Since I am harping on two corners of the love triangle, Francine has her own significant problems. As a character, she’s fine, but never lives up to her full potential. Her role in the story is twofold: she’s an insecure, plus size woman slowly regaining her agency, and she must reconcile her conflicting desires for both Katchoo and a traditional nuclear family. The latter aspect is mostly handled well, with major personal introspection and discussion; she talks to a priest, and she considers how her conservative upbringing is keeping her from accepting herself. However, the story of Francine regaining her agency is another matter. Strangers in Paradise wants to send a message about body positivity, but that message overrides her character. When we discuss her lifestyle, it mostly concerns her eating and her weight. When we go into her work at an advertising agency, it eventually devolves into how the ad company thinks she has a hot body that they can use to sell condoms. When she meets old friends and colleagues, the discussion will almost always go to her weight. When Katchoo tries to tell Francine she has more worth than she knows, Katchoo shows this through nude drawings of Francine’s body. And when it comes to her past relationships, it always comes back to Freddy Fucking Femur and his obsession with her tits.
Freddy Fucking Femur. If you’ve ever had a toxic relationship, you will tear every page of Freddy Fucking Femur from these books and sacrificially burn them. If you’ve ever been hit by revenge porn, you will try to find every man who remotely looks like Freddy Fucking Femur and club them in the teeth. Till the day you draw your last breath, as long as you still have a functioning brain cell, you will find it in your power to utter the phrase: “By Satan’s itchy butthole, I hate the rotten human shitstain that is Freddy Motherfucking Femur.” That is how much of a repugnant toad this man is. He is a selfish, cheating liar who pressures his girlfriend for sex, then hides her nudes for his “personal collection” long after he’s broken up with her. He is such a limpdick putz through the entirety of the series that it’s like Zeus’s kidney stones came to life and decided they want to be just like their dad.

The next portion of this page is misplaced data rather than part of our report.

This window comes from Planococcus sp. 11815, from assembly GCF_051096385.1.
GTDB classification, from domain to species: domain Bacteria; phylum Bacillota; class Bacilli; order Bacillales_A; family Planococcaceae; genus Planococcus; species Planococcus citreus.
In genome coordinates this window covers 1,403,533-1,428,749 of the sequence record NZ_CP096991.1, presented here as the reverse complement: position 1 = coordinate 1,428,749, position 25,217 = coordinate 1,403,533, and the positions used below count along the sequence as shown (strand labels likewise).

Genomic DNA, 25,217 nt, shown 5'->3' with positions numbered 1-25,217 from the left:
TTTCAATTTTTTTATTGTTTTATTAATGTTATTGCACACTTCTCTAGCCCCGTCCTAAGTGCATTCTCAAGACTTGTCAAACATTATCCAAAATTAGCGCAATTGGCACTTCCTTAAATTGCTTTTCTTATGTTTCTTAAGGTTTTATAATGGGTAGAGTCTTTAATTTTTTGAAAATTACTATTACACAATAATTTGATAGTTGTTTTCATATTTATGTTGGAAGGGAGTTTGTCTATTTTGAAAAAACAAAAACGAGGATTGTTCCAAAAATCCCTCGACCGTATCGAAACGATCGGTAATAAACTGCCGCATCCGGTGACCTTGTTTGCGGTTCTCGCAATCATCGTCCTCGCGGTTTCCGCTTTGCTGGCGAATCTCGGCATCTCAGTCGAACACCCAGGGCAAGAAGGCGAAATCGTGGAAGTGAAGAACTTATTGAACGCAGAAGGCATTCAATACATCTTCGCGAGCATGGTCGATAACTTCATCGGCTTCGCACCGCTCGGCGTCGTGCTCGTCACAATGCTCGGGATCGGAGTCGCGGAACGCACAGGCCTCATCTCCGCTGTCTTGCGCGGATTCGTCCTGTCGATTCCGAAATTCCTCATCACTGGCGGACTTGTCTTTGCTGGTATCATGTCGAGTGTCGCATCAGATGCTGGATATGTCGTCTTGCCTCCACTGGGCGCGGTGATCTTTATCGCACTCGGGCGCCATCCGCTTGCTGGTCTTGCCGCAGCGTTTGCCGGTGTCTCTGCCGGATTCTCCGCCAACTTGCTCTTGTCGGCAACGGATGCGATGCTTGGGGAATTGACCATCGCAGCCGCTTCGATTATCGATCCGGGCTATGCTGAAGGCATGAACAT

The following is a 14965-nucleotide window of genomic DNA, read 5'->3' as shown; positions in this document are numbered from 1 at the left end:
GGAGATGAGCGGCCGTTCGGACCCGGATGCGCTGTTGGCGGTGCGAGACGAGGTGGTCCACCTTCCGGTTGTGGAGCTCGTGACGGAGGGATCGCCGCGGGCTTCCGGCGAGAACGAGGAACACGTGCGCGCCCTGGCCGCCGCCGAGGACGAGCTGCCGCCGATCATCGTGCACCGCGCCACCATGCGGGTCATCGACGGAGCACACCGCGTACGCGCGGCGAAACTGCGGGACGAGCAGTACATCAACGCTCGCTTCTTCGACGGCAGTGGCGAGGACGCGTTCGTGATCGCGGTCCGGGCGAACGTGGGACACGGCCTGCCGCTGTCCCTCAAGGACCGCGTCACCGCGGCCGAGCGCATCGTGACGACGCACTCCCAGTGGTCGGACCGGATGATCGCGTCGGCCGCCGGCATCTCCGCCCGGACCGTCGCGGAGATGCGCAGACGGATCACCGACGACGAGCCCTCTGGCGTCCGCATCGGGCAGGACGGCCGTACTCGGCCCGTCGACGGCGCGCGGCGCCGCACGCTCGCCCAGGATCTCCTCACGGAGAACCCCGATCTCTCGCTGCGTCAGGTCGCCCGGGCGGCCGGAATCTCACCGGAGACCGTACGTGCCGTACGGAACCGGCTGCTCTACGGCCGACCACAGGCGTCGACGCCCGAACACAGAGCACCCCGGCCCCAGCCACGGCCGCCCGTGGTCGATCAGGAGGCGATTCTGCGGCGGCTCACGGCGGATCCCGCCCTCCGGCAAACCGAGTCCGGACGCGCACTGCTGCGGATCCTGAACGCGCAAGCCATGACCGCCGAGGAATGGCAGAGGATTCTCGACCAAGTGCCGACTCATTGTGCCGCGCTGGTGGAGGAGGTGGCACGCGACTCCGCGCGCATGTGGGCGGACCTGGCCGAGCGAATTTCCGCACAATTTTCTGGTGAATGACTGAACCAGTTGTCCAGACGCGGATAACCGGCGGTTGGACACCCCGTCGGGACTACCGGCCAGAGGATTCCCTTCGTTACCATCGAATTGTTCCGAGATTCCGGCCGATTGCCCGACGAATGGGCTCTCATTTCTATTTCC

As you might have guessed, I hate his existence, fictional as it may be. However, he is truly is the harbinger of Francine’s problems as a character. Throughout the story, we focus on different aspects of her life, but it always goes back to the shape of her body. Her relationship with Freddy concerns his abusive behavior, her inability to prioritize her own needs, how he projects his feelings for her on all of his consecutive partners, but it all falls flat when it boils down to ‘she is overweight, but still hot?’
Francine as a character is never explored much outside of her relationship to Katchoo and her concept of a family. Terry Moore seems to think that women regaining agency revolves primarily around their appearance and who they date. Her career, lifestyle, social interactions and so forth are hidden under this one message to the point that the message becomes her character. She loses credibility as anything but a walking billboard for Moore’s flawed body positivity message, and I really never get to see anything else out of her. I wanted the comic to just discuss her work environment without bringing up the topic of her breasts. I wanted to see her slowly take control of ALL aspects of her life, and not just this narrow-minded perspective that clogs all of her growth as a person.
With that, I just ripped into all three main characters and the fundamental premise of Strangers in Paradise. Next time we’ll be putting the finishing touches on this colossal bitchfest of an article, and going into even more critical analysis of toxic relationships and screw-ups on queer identity.
~I can’t fucking wait~
“This is why STRANGERS IN PARADISE is the comic I hand to people – Usually women – who have never read a comic, and have no interest whatsoever in superheroes or horror or fantasy. Readers who view comic books as a strange, quirky, campy but slightly shallow medium – the drag queen of literature.”
-Alisa Kwitney (Volume 3 introduction, 1996)